Commercializing the public weal

The Port Authority is going to sell Geico a billboard squarely on top of the George Washington Bridge toll booths. Even more appalling, “Geico’s message will also be integrated into the Port Authority’s direct mailings and its Web site, and costumed gecko mascots will appear at Port Authority bus stations.”

Words fail me. This is the rotten fruit of having no respect for our public institutions and managing government as though the point is to hide its costs. I don’t mind car cards in the subway or buses or ads in stations. I don’t mind (within reason) billboards on private property along the highway. But I despise covering the outside of a bus with an ad, I’m ashamed of begging from companies to clean up along the road for a sign, and I especially despise selling naming rights to things like sports arenas. The idea that we should have a Geico Authority of the Port of New York and New Jersey just because the PA’s management has no pride and the citizens of the New York area think they shouldn’t be happy to pay for excellent public services is deeply depressing. How about the Starbuck’s courtroom, or even a Smucker’s whole courthouse? Why not haul perps before the Wells Fargo Judge Smith of Alameda County, perhaps to become the Bank of America Judge Smith if they bid more next year? We could save a bundle on his salary, and then the taxpayers could buy more private stuff and the supervisor who gets the bill passed will be a hero of local government. This will pay even better if his robe is embroidered with a tasteful stagecoach logo, right?

This has nothing to do with naming buildings, professorships, and even elevator lobbies in hospitals after charitable donors who give irreversible gifts. There’s no public spirit in these commercial rentals of collective institutions; it’s cheap, shabby, and wrong.

OK, let’s see if we can get with the program and stop whining. First, why are we leaving money on the table by putting Washington’s name on the bridge; he never put a penny into the PA pot! Lots of companies would pay for this, and they should. Get this freeloader’s name off it and auction the whole bridge every six months.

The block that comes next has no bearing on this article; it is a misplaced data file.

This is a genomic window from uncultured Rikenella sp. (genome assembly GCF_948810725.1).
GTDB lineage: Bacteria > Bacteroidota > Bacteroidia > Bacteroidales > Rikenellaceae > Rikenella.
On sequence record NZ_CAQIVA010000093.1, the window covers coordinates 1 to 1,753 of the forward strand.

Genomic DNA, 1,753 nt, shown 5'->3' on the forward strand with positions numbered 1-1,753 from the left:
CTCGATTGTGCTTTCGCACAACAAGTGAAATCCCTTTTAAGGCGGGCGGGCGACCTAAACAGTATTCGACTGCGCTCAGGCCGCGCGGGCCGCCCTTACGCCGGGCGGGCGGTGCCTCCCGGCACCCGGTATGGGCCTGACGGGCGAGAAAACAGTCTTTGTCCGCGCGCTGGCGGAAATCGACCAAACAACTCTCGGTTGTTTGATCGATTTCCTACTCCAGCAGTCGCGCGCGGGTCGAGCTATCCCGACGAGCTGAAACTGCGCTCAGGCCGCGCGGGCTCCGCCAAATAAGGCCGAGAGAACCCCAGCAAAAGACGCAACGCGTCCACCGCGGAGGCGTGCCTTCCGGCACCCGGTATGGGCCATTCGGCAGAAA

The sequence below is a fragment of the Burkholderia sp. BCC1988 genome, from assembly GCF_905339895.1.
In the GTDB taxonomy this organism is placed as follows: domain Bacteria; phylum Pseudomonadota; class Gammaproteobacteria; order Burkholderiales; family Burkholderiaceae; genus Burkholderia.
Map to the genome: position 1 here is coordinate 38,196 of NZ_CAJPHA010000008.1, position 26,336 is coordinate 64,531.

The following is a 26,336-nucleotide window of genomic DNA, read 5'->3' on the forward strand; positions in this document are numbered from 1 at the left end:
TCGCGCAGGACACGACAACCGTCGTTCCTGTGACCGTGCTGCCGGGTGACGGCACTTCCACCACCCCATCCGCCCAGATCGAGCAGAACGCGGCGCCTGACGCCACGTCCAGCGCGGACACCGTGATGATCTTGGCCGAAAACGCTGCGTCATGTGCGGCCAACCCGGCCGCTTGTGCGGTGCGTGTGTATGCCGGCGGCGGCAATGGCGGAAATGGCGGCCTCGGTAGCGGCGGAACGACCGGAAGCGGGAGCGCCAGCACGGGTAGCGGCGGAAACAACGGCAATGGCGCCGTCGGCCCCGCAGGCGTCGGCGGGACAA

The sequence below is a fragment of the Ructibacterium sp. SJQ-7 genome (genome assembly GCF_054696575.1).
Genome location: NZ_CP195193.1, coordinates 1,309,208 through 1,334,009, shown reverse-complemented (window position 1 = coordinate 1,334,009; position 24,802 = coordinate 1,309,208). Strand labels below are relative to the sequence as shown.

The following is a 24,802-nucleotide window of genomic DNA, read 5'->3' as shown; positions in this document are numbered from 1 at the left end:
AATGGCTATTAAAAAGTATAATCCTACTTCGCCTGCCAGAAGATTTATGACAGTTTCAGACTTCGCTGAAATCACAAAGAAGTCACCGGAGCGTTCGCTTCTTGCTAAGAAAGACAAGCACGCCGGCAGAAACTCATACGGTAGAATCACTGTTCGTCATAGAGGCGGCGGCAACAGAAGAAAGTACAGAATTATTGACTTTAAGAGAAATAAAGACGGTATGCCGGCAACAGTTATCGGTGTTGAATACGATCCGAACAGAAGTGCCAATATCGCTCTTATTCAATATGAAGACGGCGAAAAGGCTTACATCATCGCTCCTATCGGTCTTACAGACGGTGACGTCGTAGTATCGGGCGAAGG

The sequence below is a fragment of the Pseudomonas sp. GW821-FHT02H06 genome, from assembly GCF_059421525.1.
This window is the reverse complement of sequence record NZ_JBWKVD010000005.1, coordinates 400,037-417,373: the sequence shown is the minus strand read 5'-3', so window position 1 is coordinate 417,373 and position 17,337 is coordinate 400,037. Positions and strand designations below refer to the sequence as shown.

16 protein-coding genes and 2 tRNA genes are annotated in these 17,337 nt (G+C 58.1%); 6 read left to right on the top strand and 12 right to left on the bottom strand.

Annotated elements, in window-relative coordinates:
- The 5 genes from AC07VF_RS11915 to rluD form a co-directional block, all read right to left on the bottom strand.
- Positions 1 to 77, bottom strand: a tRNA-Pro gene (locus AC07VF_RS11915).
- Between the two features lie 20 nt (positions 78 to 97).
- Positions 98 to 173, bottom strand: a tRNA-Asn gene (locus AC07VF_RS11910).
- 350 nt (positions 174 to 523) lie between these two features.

And let’s be more entrepreneurial generally. A really good place to make a buck would be a big flag held up by the Statue of Liberty’s torch hand, I mean the Macy’s Statue of humiliation. Or we could paint her gown magenta and orange and pop a big inflatable donut over the torch. After all, it was really expensive to fix her up in the 70s, and the electric bill for the torch is an inexcusable burden on taxpayers. If no-one wants to pony up, that’s just the market telling us she’s outlived her economic usefulness. And copper scrap prices are at historic highs…

Give me your stingy and small-minded, the wretched refuse of two decades of trashing the institutions of a civilized state…I’m in despair.

Author: Michael O'Hare

Professor of Public Policy at the Goldman School of Public Policy, University of California, Berkeley, Michael O'Hare was raised in New York City and trained at Harvard as an architect and structural engineer. Diverted from an honest career designing buildings by the offer of a job in which he could think about anything he wanted to and spend his time with very smart and curious young people, he fell among economists and such like, and continues to benefit from their generosity with on-the-job social science training. He has followed the process and principles of design into "nonphysical environments" such as production processes in organizations, regulation, and information management and published a variety of research in environmental policy, government policy towards the arts, and management, with special interests in energy, facility siting, information and perceptions in public choice and work environments, and policy design. His current research is focused on transportation biofuels and their effects on global land use, food security, and international trade; regulatory policy in the face of scientific uncertainty; and, after a three-decade hiatus, on NIMBY conflicts afflicting high speed rail right-of-way and nuclear waste disposal sites. He is also a regular writer on pedagogy, especially teaching in professional education, and co-edited the "Curriculum and Case Notes" section of the Journal of Policy Analysis and Management. Between faculty appointments at the MIT Department of Urban Studies and Planning and the John F. Kennedy School of Government at Harvard, he was director of policy analysis at the Massachusetts Executive Office of Environmental Affairs. He has had visiting appointments at Università Bocconi in Milan and the National University of Singapore and teaches regularly in the Goldman School's executive (mid-career) programs. At GSPP, O'Hare has taught a studio course in Program and Policy Design, Arts and Cultural Policy, Public Management, the pedagogy course for graduate student instructors, Quantitative Methods, Environmental Policy, and the introduction to public policy for its undergraduate minor, which he supervises. Generally, he considers himself the school's resident expert in any subject in which there is no such thing as real expertise (a recent project concerned the governance and design of California county fairs), but is secure in the distinction of being the only faculty member with a metal lathe in his basement and a 4×5 Ebony view camera. At the moment, he would rather be making something with his hands than writing this blurb.